The Art of Rowing

So, I’ve taken up a new sport. Whilst still maintaining my love and enthusiasm for climbing, over the summer I decided I’d like to try something more team-orientated. I’m awful at ball sports – having slightly odd knees and hips, running doesn’t suit me well and my foot-eye coordination leaves a lot to be desired. And so, unashamedly encouraged by our Olympic success, I thought rowing might work – my shoulders and arms are pretty strong from 9years of climbing, as is my core, so it all made sense. Sitting in a boat – how hard can it be, right?

I’ve been rowing now for a month. I go to the gym at least twice a week (10k on the bike, 2-3k on the ergo), attend a circuit training class (run by a crazy, ex-army Welshman who shouts a lot), I’m still climbing at least once a week as well as getting to a few trips here and there, and I now find myself on the chilly Thames every Saturday afternoon. It’s gruelling, it’s often painful, and it’s exhausting. It’s safe to say, I’m hooked. Rowing is an interesting (and incredibly British) sport, as it is a total body workout requiring strength, balance, stamina, and the ability to control several variables at once. In this way, it is not so dissimilar to climbing – when on a rock face, one has to contend with the weather, be aware of body position and stability, as well as safety aspects regarding gear. In a boat, you’re constantly battling to maintain its balance, keeping in time with the other rowers, and producing clean, strong strokes that will get you far, quickly. Preferably without killing any ducks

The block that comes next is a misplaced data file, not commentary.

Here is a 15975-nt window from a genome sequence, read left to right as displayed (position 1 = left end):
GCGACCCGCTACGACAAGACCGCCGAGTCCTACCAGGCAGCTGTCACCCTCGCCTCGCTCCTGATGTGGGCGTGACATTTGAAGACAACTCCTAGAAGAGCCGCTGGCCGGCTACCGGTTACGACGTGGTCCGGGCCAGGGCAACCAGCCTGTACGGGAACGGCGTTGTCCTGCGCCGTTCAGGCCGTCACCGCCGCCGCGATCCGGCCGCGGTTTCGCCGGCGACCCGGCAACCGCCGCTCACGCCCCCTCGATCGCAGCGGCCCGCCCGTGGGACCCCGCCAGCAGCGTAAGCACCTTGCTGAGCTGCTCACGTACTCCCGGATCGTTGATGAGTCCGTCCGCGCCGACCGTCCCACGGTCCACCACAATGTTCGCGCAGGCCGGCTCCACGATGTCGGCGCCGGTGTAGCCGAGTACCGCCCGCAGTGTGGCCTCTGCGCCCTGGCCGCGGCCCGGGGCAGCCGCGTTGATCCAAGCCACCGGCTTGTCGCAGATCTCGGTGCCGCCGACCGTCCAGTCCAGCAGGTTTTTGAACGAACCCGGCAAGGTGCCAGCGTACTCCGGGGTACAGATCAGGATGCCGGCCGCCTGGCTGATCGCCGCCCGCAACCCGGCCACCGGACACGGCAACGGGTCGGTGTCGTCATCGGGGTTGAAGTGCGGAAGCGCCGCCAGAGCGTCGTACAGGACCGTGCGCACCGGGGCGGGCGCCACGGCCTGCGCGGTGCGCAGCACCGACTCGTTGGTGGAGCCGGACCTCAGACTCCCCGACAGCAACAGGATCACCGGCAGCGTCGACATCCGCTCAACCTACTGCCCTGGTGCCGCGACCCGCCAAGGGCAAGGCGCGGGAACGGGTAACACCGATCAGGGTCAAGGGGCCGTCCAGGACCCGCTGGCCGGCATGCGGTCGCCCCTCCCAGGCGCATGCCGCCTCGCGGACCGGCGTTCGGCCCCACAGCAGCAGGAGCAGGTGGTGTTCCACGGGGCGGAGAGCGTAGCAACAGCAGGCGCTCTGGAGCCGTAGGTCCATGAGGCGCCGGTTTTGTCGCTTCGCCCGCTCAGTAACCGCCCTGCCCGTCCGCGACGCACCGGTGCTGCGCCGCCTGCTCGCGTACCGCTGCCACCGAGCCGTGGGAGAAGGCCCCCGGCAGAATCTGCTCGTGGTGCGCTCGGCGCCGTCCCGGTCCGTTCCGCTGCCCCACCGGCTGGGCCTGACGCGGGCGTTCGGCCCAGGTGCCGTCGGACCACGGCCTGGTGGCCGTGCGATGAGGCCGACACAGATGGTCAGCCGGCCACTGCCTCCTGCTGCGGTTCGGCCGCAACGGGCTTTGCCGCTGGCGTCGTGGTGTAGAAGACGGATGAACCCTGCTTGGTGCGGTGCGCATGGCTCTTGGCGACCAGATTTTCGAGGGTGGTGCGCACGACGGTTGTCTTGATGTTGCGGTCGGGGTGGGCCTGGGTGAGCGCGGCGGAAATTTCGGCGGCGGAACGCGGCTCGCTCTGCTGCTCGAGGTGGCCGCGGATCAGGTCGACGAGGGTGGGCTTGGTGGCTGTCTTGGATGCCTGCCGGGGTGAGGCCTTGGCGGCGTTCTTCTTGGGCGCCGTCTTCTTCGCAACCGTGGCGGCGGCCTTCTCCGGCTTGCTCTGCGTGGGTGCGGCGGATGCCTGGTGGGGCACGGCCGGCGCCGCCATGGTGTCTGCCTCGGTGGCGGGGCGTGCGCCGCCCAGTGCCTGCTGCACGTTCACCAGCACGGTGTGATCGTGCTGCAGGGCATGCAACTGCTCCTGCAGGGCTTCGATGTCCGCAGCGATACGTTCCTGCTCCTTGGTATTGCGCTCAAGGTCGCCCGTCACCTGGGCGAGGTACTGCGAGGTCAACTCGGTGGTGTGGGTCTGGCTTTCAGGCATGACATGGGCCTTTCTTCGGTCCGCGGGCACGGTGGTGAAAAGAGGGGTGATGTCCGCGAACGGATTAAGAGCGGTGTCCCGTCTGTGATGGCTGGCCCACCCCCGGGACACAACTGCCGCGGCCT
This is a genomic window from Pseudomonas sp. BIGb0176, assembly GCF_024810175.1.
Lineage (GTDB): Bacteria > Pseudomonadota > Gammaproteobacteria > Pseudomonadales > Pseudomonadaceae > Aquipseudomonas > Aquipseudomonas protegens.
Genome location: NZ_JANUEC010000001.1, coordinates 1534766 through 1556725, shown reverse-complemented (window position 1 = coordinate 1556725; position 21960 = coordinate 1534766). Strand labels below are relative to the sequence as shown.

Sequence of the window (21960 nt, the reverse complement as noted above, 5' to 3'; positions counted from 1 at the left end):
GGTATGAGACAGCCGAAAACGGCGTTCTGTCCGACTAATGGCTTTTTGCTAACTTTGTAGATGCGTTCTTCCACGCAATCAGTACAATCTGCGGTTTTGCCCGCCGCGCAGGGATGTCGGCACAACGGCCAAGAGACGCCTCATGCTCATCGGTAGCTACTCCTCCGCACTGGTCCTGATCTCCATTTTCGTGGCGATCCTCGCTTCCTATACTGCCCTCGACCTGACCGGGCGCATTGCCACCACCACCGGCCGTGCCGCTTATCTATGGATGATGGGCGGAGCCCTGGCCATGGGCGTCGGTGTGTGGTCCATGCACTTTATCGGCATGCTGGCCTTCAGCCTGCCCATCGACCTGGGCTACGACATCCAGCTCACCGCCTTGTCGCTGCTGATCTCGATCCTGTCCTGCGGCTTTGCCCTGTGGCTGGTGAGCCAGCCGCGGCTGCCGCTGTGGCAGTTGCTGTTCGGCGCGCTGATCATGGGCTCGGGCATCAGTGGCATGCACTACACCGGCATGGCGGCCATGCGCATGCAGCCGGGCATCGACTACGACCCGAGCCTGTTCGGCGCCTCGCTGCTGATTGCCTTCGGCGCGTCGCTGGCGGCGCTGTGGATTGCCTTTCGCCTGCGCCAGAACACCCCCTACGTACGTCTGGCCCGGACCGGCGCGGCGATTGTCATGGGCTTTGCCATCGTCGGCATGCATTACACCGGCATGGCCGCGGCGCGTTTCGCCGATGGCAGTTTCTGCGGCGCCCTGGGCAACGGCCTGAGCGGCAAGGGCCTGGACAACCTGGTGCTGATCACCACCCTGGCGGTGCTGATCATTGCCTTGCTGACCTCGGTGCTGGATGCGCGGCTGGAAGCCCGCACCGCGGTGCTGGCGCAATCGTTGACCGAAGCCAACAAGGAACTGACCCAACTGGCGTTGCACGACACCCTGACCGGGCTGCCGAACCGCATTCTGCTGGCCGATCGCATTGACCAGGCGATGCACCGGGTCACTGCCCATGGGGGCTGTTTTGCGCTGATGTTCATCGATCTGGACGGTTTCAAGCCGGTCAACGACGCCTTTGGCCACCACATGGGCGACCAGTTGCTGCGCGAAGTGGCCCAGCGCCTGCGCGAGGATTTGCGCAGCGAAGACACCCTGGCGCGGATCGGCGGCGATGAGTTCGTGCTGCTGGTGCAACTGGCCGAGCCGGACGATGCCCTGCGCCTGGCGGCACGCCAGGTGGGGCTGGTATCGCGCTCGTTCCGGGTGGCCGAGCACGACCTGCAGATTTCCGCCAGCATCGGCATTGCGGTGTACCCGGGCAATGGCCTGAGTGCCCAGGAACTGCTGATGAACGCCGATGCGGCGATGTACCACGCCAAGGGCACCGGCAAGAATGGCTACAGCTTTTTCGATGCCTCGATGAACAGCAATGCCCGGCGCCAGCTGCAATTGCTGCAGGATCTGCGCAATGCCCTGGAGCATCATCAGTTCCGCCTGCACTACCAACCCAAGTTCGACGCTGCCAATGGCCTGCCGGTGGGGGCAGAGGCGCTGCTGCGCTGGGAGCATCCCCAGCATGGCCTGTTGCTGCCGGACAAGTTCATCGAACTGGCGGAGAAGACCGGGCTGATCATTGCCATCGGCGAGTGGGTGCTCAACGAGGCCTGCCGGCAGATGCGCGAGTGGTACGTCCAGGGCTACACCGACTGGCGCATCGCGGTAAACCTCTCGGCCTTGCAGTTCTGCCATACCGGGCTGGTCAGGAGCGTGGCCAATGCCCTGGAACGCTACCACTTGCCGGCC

It is probably this mental requirement that attracted me to rowing initially – especially when sculling (rowing with two oars), you’re thinking about the way in which your arms cross over one-another. With sweep rowing (one oar) you’re body position alters as you twist your back, making your arms swing over and between your legs. There’s a lot to think about out there – not least the threat of falling into incredibly chilly water! But it’s wholly team-based – if one of you is out, the whole boat is thrown off-kilter and everyone has to work together to restore its equilibrium. The coxswain is there to not only guide you and help keep time, but also to encourage you, at this beginning stage at least.

For a very non-sporty person, I’ve suddenly found myself up early in lycra, itching to be in the gym, working out which high-energy snack will be best for the day. I’ve gone from book-worm to tracksuit-clad athlete (almost) in just a few weeks, and it has proved to so far be the best decision I’ve ever made. Not only is the exercise beginning to pay off physically, but I’m finding myself more focused, more alert (mostly), and generally more content. All that ‘stuff’ about endorphins… well, it’s most definitely true. To anyone looking to try something different, find huge satisfaction, and almost immediate progression, I’d recommend rowing. I don’t think I’m going to be looking back any time soon.

© The Guardian 2009
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